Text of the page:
Aesthetically the fashion was really bad. It was like trashy chic- low rise jeans with the crack hanging out, trucker hats, dumpy looking outfits from A&F and Hollister, tube tops, cargo shorts, bleached blond flat meth head hair- I could go on. It's like we forgot how to dress.

Musically it was pretty bad. It sounded fun at the time and there are a few classic songs that came out of it but generally you either had the choice of trashy glam hip hop or crunk, faux punk stuff like Avril Lavigne or Nickelback. The music didn't seem to have any substance

Politically it was Bush, 9/11, terrorism, war, recession and all that fun stuff. It felt like the country was being sucked into a black hole.

My favorite past decade would have to be the 90s, but I think the 2010s is shaping up to be a really good period. The fashion has improved dramatically- clothes are much more tailored and clean looking, but still experimental and fun. The music I think has improved a lot, pop music is getting back to its roots, with the autotune/electro fad finally behind us. This decade has given us so many great artists with amazing talent and television is infinitely better. Amazing scripted TV is back after a long absence and the cable channels and netflix do it way better than network TV ever could. And of course politically, things aint perfect but it feels like we're in a new progressive era which I like Smiley
21  General Politics / U.S. General Discussion / Re: If a political scientist from the 1860s and 1870s time traveled to 2014 on: June 01, 2014, 12:13:33 pm
Among the things you guys listed, I think they would be blown away by the country's widespread tolerance and acceptance of homosexuality and gay marriage.

The word "homosexuality" wasn't even formally printed until 1869 so I don't think people back then saw it as a sexual orientation, good or bad, just a perversion known as a "crime against nature." They would probably be shocked by the amount of openly gay people and the amount of politicians who openly support gay rights. I think it would be very tough for them to see gays as a legitimate minority that deserves any kind of political representation.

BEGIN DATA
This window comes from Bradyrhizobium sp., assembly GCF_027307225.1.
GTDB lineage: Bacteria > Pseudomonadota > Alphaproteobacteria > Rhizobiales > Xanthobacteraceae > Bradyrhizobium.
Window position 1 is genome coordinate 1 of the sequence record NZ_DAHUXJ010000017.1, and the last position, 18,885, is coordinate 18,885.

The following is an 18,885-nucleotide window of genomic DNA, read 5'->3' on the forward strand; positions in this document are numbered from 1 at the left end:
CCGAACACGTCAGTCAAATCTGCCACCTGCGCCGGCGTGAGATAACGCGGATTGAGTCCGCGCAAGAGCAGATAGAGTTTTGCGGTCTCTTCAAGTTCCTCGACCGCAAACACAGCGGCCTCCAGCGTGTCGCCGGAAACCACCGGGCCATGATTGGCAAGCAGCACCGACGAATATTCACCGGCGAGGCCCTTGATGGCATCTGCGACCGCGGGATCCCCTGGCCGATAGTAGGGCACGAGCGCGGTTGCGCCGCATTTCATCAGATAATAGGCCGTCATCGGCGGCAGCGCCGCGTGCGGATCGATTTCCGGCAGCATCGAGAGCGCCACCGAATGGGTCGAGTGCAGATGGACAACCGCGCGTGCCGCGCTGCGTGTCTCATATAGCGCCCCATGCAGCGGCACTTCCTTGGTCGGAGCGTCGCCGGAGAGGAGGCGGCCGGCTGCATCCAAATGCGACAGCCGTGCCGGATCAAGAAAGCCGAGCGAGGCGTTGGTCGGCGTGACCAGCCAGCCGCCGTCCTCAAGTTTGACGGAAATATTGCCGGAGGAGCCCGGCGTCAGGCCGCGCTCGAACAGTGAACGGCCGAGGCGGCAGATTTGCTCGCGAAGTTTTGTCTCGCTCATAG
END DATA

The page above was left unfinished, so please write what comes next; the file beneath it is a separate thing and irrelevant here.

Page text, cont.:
22  Forum Community / Forum Community / Re: All the crap your conservative relatives send you in one convenient place! on: May 29, 2014, 11:18:46 pm
This place has become the Daily Kos, ugh.

Not attacking the Republican party in general, just low information conservatives who circulate ridiculous and offensive lies on social media. It's an epidemic of stupid
23  Forum Community / Forum Community / All the crap your conservative relatives send you in one convenient place! on: May 29, 2014, 10:51:29 pm
I give you /r/forwardsfromgrandma/ on Reddit!This is a subreddit where people post all the cheesy/crappy/vitriolic/borderline racist things that get circulated through social media and email, often by older conservative folks.

http://www.reddit.com/r/forwardsfromgrandma/

I honestly think this is one reason for the vast right wing echo chamber. Many of these "shares" are just blatantly untrue or fabricated, or straight up strawman arguments that confirm all of the irrational hatred for Obama, Democrats, the left, atheists, muslims, minorities and other targets of the far right. And it seems like older people are more likely to accept it at face value because of naivety about stuff online and the fact that is supports their worldview.

Some common themes:

-Stories or shares that portray muslims as violent extremists hell-bent on converting the world to Islam

-social media shares that encourage people to like posts in order to "stop the flag from being changed"or "let kids keep saying the pledge of allegiance" as if any of this is actually threatened

-a weird fascination with telling people to pull up their pants. Definitely coded racism.

- shares that blast the media for "worshipping" Michael Sam. These are particularly popular now since they let the users vent their racism and homophobia at the same time!

-"Back in my day" posts that seem to wax nostalic for corporal punishment most of all.

- Obama is somehow a nazi, socialist, muslim, atheist, gay, black, communist, ineffective, powerful dictator all at the same time.

-blind worship of the military

-bad photoshop.



So Enjoy!
24  General Politics / Political Geography & Demographics / Re: What is the most Democratic county with a significant GOP area? on: May 21, 2014, 06:31:09 pm
Fulton County, GA is up there.

The city of Atlanta and the majority black suburbs in South Fulton County are very strong for Democrats, but the northern third of the county is known for being very conservative. There has been a long running secession movement in North Fulton County since that area used to be its own county before merging with Fulton during the great Depression. Now that the area is wealthy they've decided they don't need Fulton anymore...
25  Forum Community / Forum Community / Re: I lost an election, AMA on: May 21, 2014, 02:32:48 pm
Sorry you lost buddy. I wasn't really following the campaign as closely as I should but I liked Tim Denson. I felt his vision for Athens lined up more with my views, but at the same time Nancy Denson is able to run on the "job creation" platform which resonated more with people, especially in a town like Athens that desperately needs good jobs.

Still impressed that you guys got 40% of the vote, though! You should be very proud of that.